skip to Main Content
The Federation of European Independent Financial Advisers


British expats are faced with the prospect of fewer banking options and the same when it comes to obtaining expat mortgages as further policy changes continue to be made by a number of banks and lenders.

Expat mortgages options dwindling

The latest UK lenders to stop offering mortgages to expats are the Royal Bank of Scotland.  From this week, all applicants to RBS MUST be resident in the UK.

A spokesman for RBS has been reported as saying that they would no longer offer mortgages to expatriates.  This will include expats looking for additional borrowing but applications may still be considered from members of the armed forces, consular staff and those of diplomatic status.

Until relatively recently all of the major lenders in the UK were willing to offer mortgages to expat customers.  Over the last five years however, lenders have gradually been retreating from the expat market as they look to reduce their costs.

There remains a high level of demand for expat mortgages however.

Limited bank account options

Some options still exist on the market but the choice for expats who wish to continue banking in the UK have narrowed dramatically in recent years.  There are no longer any major onshore UK banks that will take money from British expats and they all state in their terms that the customer needs to be a UK resident.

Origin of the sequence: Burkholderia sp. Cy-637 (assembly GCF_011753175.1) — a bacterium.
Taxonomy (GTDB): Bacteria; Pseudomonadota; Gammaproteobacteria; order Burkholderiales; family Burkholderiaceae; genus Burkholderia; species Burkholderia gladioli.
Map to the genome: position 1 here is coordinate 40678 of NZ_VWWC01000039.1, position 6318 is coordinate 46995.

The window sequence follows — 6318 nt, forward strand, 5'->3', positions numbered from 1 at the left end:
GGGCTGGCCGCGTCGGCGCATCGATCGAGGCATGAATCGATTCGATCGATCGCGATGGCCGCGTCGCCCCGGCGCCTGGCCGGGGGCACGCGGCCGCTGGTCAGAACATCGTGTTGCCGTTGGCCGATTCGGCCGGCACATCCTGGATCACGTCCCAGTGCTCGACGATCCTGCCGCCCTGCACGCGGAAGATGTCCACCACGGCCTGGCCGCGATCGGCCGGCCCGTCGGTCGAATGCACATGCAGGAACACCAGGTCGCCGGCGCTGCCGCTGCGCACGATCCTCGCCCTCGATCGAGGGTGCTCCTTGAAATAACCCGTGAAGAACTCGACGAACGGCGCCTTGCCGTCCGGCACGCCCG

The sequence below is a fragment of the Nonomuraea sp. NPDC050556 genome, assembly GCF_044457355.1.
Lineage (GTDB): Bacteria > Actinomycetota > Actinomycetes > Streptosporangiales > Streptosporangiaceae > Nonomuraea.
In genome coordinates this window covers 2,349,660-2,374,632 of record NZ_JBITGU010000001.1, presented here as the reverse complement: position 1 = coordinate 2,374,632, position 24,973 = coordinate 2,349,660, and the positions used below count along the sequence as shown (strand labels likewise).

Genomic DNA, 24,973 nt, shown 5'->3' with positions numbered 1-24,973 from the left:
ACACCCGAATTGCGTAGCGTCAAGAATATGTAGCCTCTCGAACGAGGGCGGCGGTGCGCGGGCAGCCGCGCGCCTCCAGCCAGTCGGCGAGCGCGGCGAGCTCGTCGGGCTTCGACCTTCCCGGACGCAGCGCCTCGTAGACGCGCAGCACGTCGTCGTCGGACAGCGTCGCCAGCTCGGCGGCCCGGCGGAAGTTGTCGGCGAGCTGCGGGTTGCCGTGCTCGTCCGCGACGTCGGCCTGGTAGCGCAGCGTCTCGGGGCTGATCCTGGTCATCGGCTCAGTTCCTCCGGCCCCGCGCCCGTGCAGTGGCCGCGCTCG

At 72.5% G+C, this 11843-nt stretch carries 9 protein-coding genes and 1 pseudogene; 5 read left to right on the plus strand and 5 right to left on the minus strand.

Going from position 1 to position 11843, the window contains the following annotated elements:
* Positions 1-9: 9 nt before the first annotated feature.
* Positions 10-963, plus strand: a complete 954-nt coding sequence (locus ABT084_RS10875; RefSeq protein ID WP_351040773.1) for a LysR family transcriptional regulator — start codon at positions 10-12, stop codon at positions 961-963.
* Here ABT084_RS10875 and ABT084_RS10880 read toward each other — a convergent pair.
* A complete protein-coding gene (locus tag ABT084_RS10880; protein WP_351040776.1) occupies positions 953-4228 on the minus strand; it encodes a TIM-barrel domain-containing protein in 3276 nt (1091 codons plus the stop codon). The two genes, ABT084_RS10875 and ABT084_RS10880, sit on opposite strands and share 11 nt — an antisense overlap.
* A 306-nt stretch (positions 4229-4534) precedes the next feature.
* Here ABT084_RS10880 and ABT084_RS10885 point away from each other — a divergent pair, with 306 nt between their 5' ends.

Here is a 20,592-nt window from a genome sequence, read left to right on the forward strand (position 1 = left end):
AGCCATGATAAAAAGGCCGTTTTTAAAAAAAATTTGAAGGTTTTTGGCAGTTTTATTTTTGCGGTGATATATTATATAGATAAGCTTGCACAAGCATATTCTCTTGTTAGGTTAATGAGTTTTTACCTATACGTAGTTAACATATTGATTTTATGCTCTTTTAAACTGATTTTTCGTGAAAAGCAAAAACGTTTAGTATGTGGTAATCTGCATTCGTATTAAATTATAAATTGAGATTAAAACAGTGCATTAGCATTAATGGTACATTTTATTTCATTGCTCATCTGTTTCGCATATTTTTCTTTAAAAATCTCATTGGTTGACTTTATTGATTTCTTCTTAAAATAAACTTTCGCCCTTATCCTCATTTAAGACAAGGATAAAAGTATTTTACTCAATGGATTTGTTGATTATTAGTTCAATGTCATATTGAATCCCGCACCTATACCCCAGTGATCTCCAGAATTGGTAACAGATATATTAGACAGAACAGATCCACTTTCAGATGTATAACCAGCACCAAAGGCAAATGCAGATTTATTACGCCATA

In fact, it is now understood that those who move abroad after opening UK accounts risk having them closed in the future or having new conditions imposed.

A number of the major banks have expat international divisions specifically to provide services to expats who reside outside of the UK but these often have strict account opening criteria depending on the country that the customer resides in. Minimum deposits are often high.

The Competition and Markets Authority is currently preparing a report on personal current account banking but it will not include a section on expats.​​​​​​​​​​​​​​​​​​​

​​​​​The above was kindly provided by Alan Turner from ​Forth Capital and originally posted at: ​​​​http://ww​​​​​​​​​​/​​​​​​​​​​​​​​​